With the wholesale suspensions of mortgage and rent payments amid the COVID-19 outbreak, the residential real estate market has become a “riskier” choice, University of British Columbia professor Tsur Somerville argued.
“Real estate is now perceived as riskier (for banks) than it was three months ago because there’s a realization you could have people stop making mortgage payments or rent payments en masse. Normally in a downturn that evolves slowly,” Somerville told the Vancouver Sun.
This dovetailed with a recent analysis by Dominion Lending Centres chief economist Sherry Cooper, who attributed the noticeable increases in mortgage rates to said greater risk.
Somerville warned that using the last major financial downturn as a reference point might lead to mistaken predictions about where the market is headed.
“In the  financial crisis there were different sorts of uncertainties around. They were economic, so you could understand a bit about what the phenomenon was. But with this it’s not the economy grinding down slowly, it’s not a financial panic, it’s not an economic shock. It’s a public health shock,” the veteran industry observer explained.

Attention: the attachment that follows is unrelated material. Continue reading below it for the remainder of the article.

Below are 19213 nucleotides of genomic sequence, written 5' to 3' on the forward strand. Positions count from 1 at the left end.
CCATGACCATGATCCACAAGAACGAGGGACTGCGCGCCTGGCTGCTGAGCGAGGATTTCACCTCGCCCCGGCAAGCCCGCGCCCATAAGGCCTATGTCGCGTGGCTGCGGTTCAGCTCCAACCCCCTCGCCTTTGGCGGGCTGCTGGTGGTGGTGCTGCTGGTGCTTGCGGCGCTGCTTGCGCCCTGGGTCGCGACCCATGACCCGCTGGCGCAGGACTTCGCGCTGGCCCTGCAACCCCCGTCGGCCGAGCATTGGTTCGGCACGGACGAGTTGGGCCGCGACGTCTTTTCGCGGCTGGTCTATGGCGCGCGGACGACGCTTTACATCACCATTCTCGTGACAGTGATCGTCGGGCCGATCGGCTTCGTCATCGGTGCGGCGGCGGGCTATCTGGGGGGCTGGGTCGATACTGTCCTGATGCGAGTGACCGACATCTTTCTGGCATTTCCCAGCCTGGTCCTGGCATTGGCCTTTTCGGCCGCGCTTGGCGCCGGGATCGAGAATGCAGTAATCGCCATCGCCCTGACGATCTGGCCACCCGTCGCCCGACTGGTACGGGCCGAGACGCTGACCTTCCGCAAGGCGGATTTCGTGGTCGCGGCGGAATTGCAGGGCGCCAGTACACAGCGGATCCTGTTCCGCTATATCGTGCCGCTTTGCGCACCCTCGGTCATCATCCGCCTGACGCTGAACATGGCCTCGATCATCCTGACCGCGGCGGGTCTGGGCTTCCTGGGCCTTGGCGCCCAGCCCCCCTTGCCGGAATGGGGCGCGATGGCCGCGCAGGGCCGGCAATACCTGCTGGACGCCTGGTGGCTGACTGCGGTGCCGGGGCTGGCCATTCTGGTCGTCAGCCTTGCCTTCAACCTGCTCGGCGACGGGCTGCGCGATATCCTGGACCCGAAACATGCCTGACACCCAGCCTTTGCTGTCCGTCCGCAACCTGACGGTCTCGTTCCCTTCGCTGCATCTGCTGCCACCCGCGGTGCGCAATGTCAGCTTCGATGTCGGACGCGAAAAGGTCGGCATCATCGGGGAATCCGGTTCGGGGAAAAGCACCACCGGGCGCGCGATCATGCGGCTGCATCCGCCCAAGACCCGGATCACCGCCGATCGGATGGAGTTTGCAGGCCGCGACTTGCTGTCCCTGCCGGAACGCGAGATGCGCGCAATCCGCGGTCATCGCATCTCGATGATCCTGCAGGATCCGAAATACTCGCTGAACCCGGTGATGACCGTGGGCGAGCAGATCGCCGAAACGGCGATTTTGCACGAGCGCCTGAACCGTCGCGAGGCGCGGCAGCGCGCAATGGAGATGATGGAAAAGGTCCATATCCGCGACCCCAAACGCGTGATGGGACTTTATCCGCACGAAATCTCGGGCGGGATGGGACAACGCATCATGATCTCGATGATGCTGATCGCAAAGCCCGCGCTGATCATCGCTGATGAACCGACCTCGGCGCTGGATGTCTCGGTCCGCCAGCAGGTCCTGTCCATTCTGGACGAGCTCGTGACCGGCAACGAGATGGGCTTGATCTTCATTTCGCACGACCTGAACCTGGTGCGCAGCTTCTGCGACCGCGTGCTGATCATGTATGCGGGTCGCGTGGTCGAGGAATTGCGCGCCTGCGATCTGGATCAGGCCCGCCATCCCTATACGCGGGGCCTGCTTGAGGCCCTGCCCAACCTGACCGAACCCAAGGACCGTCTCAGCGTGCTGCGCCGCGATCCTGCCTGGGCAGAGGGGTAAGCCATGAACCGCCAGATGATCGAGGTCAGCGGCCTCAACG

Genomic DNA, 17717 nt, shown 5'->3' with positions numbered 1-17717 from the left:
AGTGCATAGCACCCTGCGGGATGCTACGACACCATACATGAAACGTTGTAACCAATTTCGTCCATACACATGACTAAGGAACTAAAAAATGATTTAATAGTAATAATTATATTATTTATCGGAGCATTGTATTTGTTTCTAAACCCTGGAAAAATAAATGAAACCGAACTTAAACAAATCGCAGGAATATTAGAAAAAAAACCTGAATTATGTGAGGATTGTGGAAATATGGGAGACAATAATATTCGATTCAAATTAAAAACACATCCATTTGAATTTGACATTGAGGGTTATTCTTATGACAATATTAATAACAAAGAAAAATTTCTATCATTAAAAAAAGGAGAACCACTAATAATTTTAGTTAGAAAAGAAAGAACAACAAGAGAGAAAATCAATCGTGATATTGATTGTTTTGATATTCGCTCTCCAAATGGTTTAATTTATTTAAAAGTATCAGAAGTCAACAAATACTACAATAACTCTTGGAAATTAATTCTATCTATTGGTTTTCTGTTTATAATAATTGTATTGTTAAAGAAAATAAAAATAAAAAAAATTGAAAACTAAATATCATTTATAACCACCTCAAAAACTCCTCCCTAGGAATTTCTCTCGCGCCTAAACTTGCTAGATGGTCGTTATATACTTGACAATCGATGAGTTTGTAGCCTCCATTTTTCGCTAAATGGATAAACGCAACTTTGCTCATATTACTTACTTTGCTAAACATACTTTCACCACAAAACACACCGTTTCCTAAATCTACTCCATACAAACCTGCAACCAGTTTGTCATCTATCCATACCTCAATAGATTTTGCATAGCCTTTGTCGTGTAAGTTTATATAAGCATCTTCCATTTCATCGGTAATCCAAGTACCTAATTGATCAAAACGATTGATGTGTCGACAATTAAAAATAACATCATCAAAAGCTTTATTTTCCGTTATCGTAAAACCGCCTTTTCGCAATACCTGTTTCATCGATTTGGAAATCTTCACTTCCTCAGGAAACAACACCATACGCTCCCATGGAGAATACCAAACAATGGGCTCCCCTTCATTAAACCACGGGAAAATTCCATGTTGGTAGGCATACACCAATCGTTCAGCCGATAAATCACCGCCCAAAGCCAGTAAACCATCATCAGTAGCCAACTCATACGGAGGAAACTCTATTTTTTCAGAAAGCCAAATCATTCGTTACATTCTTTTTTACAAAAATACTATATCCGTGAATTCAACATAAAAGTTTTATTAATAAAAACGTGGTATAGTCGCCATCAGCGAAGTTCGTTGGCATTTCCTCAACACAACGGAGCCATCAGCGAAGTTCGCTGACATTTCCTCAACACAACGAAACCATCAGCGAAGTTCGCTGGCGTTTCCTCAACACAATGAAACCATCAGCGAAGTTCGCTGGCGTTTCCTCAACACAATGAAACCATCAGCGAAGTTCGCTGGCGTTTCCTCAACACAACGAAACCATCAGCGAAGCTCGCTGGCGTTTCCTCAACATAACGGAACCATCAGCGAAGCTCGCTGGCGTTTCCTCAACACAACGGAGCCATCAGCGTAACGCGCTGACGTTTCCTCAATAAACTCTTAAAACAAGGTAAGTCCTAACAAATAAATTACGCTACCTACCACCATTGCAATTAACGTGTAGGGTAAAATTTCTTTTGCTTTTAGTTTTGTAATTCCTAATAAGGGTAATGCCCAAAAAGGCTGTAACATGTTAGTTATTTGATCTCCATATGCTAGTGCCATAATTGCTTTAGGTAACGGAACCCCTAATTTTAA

“Governments are rightly loading up on debt to get us through. But on the other side you have to pay off that debt. But what if we have a 5% to repay the debt? Well, that slows the economy. We have so much uncertainty that it’s very hard to think about where things might be once we have more certainty. How we relate to each other is going to be different.”